Oh what else? I’ve laid off GTA:SA and played some SOCOM:II online – I suck at it. It’s a good game, I guess I’d just do better with keyboard controls. Oh, Nascar 2005 is actually good now. The previous Nascar installments from EA have sucked pretty bad.
I’ve been with Vonage for about a month now, and I’m pretty happy with them. It’s a great idea, as long as you know exactly what you’re getting into – and they don’t explain that too well on their site.
I bought my adapter from Buy.com for $50 – you get a $50 rebate after you’ve been with Vonage for 3 months. Find someone to refer you, and you get a month free – at least you’re supposed to, I haven’t gotten mine yet. I signed up on the 500 minute plan which is 500 minutes/month, plus all the bells and whistles like voicemail, call waiting, caller id, call return, etc. Incoming minutes do not count against your 500. Outgoing calls count against your 500 minutes – local, long distance, whatever. The 500 minute plan (as of 1/25/05) is $15/month. You can get unlimited minutes for $25/month.
Installation is pretty easy if you’re computer savvy. If not, you might have a little trouble. It requires enabling port-forwarding on your router. If you have a friend that knows a little about these things, ask them to help. I actually made one call to their tech support, and I was only on hold for a few minutes. And yes, you can have it work on every phone in your house. It’s not as hard as it seems. You just have to disconnect the phone company’s line and plug this box into any jack – it’ll use the existing wiring in your house. You may even be able to keep your existing number – check their website first. I wasn’t able to, but I didn’t really care. They had my area code, so that was good enough for me.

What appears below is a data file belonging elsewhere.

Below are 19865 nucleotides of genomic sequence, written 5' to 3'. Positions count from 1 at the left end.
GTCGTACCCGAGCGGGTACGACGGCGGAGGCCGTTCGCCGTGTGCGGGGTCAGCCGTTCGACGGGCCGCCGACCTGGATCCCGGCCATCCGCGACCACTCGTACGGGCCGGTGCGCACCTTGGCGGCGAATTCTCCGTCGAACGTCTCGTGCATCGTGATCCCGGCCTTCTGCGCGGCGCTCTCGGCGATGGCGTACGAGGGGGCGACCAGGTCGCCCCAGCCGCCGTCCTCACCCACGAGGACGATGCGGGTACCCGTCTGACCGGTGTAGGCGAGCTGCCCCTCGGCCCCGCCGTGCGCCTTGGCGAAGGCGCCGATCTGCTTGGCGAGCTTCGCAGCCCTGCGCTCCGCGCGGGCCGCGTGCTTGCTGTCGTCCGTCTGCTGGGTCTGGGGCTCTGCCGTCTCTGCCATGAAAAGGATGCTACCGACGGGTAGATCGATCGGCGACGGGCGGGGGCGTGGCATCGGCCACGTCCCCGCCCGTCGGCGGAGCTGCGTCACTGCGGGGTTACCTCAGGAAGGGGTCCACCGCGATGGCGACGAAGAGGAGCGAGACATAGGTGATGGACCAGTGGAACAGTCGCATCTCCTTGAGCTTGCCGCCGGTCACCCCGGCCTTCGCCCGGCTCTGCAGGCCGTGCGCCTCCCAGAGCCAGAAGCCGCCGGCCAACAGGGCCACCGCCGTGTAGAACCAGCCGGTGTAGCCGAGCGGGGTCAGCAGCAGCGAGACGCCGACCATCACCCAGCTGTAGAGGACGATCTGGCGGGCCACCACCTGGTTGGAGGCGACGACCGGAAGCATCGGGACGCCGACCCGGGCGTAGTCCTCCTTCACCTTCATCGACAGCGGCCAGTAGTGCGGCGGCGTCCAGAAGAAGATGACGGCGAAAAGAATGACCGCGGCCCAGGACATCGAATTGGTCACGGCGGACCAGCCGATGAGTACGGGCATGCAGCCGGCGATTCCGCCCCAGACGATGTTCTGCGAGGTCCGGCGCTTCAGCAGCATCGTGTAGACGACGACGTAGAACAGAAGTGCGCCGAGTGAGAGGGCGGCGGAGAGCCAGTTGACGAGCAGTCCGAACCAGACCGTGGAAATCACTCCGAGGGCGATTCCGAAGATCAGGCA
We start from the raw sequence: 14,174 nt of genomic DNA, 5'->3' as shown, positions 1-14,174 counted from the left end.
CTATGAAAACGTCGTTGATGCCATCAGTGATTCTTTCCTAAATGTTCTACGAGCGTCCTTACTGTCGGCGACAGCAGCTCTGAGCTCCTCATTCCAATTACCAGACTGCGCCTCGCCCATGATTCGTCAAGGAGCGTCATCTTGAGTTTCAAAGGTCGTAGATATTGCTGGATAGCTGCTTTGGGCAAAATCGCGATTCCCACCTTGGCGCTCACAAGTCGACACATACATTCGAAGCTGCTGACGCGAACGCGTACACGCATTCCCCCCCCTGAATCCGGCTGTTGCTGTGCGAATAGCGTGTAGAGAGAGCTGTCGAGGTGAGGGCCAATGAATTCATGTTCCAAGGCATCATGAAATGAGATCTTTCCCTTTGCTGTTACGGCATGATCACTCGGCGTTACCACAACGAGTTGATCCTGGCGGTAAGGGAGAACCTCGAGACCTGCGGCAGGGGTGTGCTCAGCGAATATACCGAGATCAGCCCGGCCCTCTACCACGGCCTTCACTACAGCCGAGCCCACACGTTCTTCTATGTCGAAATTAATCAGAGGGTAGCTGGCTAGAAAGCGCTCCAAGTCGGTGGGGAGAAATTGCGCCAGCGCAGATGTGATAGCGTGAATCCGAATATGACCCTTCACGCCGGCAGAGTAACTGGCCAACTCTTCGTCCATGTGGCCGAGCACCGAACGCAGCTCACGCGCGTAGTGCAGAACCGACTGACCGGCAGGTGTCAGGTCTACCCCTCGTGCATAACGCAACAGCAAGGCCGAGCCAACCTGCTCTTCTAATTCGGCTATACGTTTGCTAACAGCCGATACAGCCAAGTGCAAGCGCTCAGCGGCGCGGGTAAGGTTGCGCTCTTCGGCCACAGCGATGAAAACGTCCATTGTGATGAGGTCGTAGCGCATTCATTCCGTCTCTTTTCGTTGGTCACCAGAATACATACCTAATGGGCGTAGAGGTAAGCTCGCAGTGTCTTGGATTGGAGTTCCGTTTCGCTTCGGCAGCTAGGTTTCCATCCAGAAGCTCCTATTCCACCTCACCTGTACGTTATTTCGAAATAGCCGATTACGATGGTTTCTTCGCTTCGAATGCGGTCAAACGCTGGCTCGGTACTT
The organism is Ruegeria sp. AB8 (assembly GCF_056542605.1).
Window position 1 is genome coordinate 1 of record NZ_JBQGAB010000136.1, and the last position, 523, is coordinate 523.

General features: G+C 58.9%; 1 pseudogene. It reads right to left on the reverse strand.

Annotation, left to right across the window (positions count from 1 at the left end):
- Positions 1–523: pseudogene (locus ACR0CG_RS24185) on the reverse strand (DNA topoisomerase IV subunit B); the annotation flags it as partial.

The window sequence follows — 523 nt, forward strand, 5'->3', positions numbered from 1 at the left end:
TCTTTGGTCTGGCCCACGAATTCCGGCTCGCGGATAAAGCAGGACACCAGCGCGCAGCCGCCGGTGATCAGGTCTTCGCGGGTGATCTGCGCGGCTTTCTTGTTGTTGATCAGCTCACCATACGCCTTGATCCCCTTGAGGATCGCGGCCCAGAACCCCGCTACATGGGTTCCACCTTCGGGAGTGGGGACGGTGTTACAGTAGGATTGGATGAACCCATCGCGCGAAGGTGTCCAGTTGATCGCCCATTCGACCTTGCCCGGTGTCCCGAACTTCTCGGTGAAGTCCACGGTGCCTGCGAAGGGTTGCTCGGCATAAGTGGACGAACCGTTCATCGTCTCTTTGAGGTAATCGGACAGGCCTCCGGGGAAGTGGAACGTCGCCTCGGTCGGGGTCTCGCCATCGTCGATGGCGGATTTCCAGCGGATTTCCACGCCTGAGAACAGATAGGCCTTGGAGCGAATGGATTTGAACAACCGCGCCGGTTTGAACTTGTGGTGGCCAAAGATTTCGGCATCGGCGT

The web interface is pretty spiffy. You log on and can sell all your calls made and received by date, time, number, duration. You can even listen to your voicemail through your computer. You can even setup email notification when you get a new voice mail. I’m something of a geek, so this stuff is fun to me.
I haven’t had a problem with call quality yet. Some people have complained of ‘echos’ – I haven’t heard it. Yes, your internet connection will slow down while you’re on the phone, but you’ll be talking and not surfing anyway.
Some answers I wish I knew before, or were difficult to find: